Taking place at the Ismaili Jamatkhana Glenview, Dr. Eboo Patel, founder of Interfaith Youth Core, gave a riveting and inspirational talk about pluralism and interfaith work.

Taking place at the Ismaili Jamatkhana Glenview, Dr. Eboo Patel, founder of Interfaith Youth Core, gave a riveting and inspirational talk about pluralism and interfaith work. He spoke about the presence of pluralism in the Islamic tradition and American history, and its importance in the modern world.

According to Dr. Patel, through his organization and his speeches he wants to encourage people to “lift up the inspiring tradition of pluralism in both Islam and in American history, and encourage people to think of themselves as interfaith leaders, or the kind of people who go out and build pluralism,” Patel said.

Dr. Patel presented examples of interfaith cooperation and pluralism in the history of Islam, in addition to examples in the history of the United States, so as to communicate and connect with several audiences. The talk made an impression on Kathy McBane, leader of Moms Building Bridges, a group of mothers in Naperville that promote unity and diversity between all religions, ethnicities, and races, and an attendee of Patel’s talk.

“Patel is a tremendously gifted public speaker, the way he can weave stories, and his ability to quote from so many different sources,” McBane said. “The way he was able to look at the combination of American roots towards pluralism, and Islamic roots towards it, he was able to speak to everybody in the room, and gave a very solid basis for this kind of work.”

Molly Hart, a student leader of the Interfaith Youth Core Club at Rochelle Zell Jewish High School, attended the event and voiced her frustrations in not making visible progress in her interfaith work, to which Dr. Patel responded with the fact that interfaith work is the work of decades and generations, but is ultimately worth the effort.

Hart said that the presentation depicted new ideas concerning the difference between diversity and pluralism. “As somebody who is trying to be an interfaith leader in my community, within my Jewish high school, with my friends, I thought it was really amazing to hear from the founder of a movement and somebody who I really look up to,” Hart said. “It was really interesting and engaging, especially hearing about the distinction between having diversity, and how that can be harmful, versus actually having pluralism and coming together, and it really provided a new perspective.”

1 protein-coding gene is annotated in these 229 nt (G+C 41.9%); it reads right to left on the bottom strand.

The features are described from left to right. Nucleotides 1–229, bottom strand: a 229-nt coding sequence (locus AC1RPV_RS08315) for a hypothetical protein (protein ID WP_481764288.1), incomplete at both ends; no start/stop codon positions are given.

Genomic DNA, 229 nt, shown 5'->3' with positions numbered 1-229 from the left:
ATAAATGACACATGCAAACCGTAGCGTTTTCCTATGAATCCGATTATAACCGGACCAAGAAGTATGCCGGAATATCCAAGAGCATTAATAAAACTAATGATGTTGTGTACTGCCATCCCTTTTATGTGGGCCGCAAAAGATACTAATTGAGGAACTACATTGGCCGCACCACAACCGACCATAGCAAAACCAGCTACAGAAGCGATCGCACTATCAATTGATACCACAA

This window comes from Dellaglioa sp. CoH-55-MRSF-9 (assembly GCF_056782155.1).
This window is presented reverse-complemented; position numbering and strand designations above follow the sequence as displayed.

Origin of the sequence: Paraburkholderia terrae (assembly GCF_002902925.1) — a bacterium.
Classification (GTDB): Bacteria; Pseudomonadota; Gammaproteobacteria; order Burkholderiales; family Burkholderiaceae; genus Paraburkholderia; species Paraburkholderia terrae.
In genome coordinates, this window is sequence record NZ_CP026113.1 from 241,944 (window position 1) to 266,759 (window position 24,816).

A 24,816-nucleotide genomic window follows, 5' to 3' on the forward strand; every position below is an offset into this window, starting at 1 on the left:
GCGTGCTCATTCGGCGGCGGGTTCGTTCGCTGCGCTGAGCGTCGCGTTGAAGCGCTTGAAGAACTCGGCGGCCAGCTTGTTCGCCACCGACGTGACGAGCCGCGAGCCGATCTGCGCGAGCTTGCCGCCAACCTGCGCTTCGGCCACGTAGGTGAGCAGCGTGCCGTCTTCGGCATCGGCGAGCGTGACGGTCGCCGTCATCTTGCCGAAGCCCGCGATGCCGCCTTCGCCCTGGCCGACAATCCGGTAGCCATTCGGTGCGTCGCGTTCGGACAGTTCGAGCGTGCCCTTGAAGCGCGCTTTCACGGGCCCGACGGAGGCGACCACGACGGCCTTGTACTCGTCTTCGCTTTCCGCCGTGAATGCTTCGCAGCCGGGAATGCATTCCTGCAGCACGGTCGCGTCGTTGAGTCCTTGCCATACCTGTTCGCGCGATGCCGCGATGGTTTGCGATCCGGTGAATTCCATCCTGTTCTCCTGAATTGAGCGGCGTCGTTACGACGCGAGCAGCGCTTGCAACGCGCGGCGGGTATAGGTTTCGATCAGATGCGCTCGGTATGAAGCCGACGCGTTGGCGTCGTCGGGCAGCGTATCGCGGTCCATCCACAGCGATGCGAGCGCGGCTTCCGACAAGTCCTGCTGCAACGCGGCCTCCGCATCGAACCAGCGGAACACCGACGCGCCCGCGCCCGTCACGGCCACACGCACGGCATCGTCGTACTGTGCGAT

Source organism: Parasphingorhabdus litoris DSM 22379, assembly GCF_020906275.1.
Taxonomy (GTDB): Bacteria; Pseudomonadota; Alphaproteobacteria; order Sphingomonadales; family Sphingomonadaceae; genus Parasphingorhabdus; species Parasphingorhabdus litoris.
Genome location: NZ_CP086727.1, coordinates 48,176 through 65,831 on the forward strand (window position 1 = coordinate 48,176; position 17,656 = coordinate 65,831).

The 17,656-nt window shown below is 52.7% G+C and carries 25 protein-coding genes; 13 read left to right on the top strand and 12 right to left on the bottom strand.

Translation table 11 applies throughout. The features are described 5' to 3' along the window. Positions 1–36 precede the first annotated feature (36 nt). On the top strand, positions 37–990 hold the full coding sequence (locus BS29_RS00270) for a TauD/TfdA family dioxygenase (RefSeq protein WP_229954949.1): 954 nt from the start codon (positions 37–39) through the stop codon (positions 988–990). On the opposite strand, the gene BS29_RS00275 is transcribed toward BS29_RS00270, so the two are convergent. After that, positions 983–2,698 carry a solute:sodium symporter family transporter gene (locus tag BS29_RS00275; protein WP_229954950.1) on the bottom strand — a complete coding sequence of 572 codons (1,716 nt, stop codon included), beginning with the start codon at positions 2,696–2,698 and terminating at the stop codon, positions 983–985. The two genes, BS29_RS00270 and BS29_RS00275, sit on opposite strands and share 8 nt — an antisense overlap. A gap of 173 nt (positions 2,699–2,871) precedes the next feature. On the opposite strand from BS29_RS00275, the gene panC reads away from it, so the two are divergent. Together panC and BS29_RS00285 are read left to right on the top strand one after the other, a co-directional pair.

Noman Nooruddin, President of Anjuman-e-Saifee, the Dawoodi Bohra Community of Chicago, attended the presentation and said that interfaith work is important for the community. “The presentation was very enlightening and I learned a few things myself. I strongly believe in interfaith work,” he said.

Ismaili youth Amira Shaikh also believes that interfaith work is important and necessary for the community, and feels that Interfaith Youth Core will succeed. “I think Eboo Patel is a really smart man and he knows what he’s doing, and I think his organization, Interfaith Youth Core, is going to make a change in the world,” Shaikh said. “And I think since he started the organization all the way in 2001, now that 17 years have passed, it’s growing and more people will begin to realize that interfaith work is something that people look forward to and that we can bring peace in the world.”

“I have been inspired by the critical need for pluralism by my identity as an American and as an Ismaili Muslim,” Patel said. “The Imam’s highlighting of the importance of pluralism over the decades of his Imamat is something that has been very moving for me, and so Interfaith Youth Core is my way of contributing to that goal … Being an Ismaili is an important part of my identity, and speaking about pluralism in front of Jamati audiences that Jamatkhanas bring together is one of the ways I’m most proud to contribute.”